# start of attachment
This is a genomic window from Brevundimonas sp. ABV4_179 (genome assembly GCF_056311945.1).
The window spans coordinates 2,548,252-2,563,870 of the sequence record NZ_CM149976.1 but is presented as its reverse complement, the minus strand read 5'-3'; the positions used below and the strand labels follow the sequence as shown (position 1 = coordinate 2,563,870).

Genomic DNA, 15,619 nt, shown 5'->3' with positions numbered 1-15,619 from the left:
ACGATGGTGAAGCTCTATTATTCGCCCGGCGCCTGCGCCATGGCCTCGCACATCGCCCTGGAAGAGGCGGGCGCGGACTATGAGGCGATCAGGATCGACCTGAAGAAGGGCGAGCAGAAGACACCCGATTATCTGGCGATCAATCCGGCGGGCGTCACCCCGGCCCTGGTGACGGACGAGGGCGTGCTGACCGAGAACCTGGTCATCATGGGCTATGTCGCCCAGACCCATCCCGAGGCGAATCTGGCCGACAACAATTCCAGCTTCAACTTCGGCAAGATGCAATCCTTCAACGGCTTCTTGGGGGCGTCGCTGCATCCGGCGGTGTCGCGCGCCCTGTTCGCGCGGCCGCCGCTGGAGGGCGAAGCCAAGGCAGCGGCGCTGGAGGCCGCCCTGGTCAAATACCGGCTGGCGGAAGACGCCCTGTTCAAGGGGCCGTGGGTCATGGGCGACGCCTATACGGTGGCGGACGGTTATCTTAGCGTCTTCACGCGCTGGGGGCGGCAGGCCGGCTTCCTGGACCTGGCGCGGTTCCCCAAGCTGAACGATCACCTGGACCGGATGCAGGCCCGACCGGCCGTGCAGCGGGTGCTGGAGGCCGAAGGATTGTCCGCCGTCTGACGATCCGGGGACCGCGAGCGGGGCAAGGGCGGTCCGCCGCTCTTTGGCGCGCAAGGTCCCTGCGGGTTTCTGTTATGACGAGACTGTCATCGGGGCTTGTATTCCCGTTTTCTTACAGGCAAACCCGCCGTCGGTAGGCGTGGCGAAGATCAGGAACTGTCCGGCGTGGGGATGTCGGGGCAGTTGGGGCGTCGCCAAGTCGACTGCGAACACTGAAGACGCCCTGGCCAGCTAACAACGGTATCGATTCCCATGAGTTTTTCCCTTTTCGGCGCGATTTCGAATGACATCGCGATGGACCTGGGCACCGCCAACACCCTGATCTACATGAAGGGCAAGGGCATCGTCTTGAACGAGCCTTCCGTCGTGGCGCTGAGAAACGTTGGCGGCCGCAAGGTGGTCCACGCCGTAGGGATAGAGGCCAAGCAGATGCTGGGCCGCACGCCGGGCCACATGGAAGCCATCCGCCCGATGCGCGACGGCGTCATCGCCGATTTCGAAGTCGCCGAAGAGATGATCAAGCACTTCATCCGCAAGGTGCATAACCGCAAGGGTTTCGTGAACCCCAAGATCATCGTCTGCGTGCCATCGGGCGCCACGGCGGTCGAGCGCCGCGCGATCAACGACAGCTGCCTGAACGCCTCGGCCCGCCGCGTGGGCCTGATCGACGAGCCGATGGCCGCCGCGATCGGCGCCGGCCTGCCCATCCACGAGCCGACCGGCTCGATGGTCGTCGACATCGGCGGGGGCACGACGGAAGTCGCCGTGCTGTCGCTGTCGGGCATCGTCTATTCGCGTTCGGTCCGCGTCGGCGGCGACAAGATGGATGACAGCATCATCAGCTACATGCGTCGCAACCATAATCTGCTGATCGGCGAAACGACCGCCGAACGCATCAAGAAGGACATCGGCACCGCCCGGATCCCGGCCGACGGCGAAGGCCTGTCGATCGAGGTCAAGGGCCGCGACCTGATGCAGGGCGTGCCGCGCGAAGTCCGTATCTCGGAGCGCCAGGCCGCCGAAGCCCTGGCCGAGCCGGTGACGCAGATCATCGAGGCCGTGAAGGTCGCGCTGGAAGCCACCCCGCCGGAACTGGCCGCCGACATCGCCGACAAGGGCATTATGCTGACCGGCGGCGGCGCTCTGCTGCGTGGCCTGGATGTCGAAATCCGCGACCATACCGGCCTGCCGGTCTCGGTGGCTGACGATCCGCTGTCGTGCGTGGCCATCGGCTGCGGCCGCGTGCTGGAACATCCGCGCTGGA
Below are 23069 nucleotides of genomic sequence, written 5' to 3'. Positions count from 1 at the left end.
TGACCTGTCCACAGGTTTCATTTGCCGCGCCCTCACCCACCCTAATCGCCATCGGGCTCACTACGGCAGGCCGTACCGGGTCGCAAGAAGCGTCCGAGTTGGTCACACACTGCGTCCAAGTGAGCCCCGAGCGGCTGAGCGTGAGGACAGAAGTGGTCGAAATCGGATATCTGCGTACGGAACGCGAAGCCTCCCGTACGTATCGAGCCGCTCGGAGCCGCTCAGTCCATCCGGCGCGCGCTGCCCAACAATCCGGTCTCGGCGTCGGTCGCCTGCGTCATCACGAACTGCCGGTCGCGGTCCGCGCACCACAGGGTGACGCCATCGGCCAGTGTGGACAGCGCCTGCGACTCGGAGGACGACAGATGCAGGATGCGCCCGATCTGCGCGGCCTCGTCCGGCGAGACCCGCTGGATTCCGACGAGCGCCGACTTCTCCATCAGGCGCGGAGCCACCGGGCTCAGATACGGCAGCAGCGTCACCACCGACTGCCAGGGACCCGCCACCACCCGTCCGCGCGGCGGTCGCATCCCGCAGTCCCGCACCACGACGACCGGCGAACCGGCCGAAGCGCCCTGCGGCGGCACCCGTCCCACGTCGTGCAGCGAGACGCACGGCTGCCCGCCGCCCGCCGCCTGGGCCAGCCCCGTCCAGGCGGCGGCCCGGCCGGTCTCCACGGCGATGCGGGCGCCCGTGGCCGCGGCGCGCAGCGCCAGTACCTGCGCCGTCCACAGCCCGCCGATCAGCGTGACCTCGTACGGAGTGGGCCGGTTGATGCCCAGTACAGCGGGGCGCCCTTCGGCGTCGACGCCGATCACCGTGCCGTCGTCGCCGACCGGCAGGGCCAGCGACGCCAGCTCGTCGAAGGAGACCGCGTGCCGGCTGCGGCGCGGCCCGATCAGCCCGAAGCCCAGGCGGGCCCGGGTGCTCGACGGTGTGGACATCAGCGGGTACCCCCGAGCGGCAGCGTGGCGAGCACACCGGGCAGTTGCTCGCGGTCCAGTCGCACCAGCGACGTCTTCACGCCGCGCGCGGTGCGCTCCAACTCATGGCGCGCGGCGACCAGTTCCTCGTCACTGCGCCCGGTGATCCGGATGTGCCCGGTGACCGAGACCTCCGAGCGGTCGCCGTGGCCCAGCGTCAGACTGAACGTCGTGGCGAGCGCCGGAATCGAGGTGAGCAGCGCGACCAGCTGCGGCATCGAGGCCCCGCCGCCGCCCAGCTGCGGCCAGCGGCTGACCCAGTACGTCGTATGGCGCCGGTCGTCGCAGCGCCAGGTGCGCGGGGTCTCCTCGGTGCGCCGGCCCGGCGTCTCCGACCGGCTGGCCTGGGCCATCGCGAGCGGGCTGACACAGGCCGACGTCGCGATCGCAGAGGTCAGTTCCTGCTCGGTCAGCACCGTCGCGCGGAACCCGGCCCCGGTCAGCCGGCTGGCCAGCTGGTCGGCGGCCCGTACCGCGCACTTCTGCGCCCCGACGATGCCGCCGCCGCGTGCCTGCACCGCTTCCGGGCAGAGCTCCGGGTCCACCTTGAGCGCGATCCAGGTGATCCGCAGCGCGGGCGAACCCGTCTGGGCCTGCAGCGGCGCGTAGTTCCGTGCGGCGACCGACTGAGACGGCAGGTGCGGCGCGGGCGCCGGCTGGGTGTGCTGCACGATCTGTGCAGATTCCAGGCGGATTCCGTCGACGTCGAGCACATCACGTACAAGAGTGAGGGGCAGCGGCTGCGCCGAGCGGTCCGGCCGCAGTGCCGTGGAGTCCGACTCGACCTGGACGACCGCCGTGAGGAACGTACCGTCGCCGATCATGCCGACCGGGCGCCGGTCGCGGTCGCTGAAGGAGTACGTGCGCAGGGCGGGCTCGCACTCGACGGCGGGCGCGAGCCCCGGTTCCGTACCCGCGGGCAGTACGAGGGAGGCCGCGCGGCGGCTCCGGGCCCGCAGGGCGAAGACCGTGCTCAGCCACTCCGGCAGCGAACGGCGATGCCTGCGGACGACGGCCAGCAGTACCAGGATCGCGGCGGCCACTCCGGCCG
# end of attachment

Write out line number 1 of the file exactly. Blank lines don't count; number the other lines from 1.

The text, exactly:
This is a genomic window from Brevundimonas sp. ABV4_179 (genome assembly GCF_056311945.1).